China – and by extension Asian – disaster movies have a bit of a fascination around fire. Instead of seeing it as a controllable thing, they see fire and smoke as an entity. That brings a unique slant to the big budget firefighting movie ‘As The Light Goes Out’ in which the black smoke the fire emits is as much of a character as the humans escaping it.

The disasters faced

A natural gas plant exploding spectacularly, corporate greed and corruption, terrible water based naming conventions, mystical black smoke, toxic chemical reactions and the firemans code of ‘wait til help arrives’.

This small spark kicks off a huge chain of explosive events

The story

One part soap opera, two parts firefighter disaster movie, As The Light Goes Out kicks off with all of the drama from the outset. Sam, Chill and Yip are all involved were all involved in a fire a year ago whereby they broke the firemans code. They went back into a fire to try to save someone when they should have waited and in doing so were caught up in a huge dust explosion. The fire chiefs take this breach of conduct seriously and Chill takes the wrap effectively ending his promotion chances, whilst Sam is injured and sidelined. This means that Yip, who stayed quiet throughout is left to take the Divisional Officer job and hasn’t stopped gloating in it since.

Flashforward a year and a new fire breaks out on the day new recuits Ocean and Chueng join. Ocean is a gung ho kinda guy who seems like he is one step away from killing himself at every turn. This does not impress Principle Fireman Lee as whilst it may look impressive but having dealt with all this a year ago, everyone is much more cautious to start breaking protocol now – especially as Yip is entertaining higher ups.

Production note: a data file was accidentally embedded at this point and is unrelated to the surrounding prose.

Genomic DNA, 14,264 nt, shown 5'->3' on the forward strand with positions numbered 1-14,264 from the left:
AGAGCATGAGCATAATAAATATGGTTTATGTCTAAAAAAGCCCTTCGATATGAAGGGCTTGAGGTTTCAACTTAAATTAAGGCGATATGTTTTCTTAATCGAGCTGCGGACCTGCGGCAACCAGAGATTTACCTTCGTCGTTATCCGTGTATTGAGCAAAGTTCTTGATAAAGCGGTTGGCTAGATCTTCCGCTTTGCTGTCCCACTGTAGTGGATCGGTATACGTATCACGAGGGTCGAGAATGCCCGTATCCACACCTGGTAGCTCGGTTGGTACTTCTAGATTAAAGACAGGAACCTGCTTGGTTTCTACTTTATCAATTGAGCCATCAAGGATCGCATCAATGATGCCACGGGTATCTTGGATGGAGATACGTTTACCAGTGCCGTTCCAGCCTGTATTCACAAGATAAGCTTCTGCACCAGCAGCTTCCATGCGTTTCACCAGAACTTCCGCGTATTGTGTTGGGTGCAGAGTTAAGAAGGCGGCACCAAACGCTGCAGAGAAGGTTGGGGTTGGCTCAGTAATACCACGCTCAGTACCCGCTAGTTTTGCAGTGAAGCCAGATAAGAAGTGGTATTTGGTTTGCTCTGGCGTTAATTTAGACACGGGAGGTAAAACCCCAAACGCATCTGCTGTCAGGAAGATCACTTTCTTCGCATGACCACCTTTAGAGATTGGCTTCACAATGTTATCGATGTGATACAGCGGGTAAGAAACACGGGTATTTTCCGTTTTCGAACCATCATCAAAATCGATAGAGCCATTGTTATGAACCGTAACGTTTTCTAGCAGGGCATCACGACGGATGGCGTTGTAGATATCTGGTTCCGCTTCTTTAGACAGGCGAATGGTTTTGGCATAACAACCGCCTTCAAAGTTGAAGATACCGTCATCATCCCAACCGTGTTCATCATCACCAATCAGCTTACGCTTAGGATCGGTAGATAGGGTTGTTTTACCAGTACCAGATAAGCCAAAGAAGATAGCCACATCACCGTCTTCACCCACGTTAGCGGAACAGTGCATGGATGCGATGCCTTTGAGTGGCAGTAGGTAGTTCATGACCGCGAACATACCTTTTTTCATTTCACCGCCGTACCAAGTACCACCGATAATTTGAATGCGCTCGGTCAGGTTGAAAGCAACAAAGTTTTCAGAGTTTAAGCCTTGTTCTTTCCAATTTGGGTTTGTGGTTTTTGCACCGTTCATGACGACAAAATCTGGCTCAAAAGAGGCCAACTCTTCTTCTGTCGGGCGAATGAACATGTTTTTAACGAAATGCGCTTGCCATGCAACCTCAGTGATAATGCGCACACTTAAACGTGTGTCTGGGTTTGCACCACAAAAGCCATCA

Lee may be tough as old boots but he is also exceptionally resourceful

The problem is that the fire is next to the natural gas pipeline that feeds directly into the nearby gas plant. The gas plant has sensors in place so know there is trouble but the manager Man Wah-Bill doesn’t want a blackout on Christmas Eve. His nearest colleagues are more safety conscious though and so assistants Yang and Lam try to shut down the gaslines. When Man finds out what is going on, he turns everything back on again and kaboom!

Did I mention Chill’s son Water (yes that is his name) was left behind at the gas plant after his school trip with two of his mates?

What follows is a mixture of different stories.

Yip is angry at Sam for going against orders again to check on the gas pipe but that’ll be the least of their worries when blows up. When the gas pipe and then plant explodes Firefighters Ocean, Cheung are trapped inside with Lam and Yang. Man and his assistant Tsz Ying and associates are trapped in an elevator. Outside Chill goes rogue to find the three lost children including his son Water – but we don’t know where Water is trapped. Sam is left to co-ordinate the rescue teams outside but as its Christmas Eve, help is stuck in traffic. Does he go against orders again?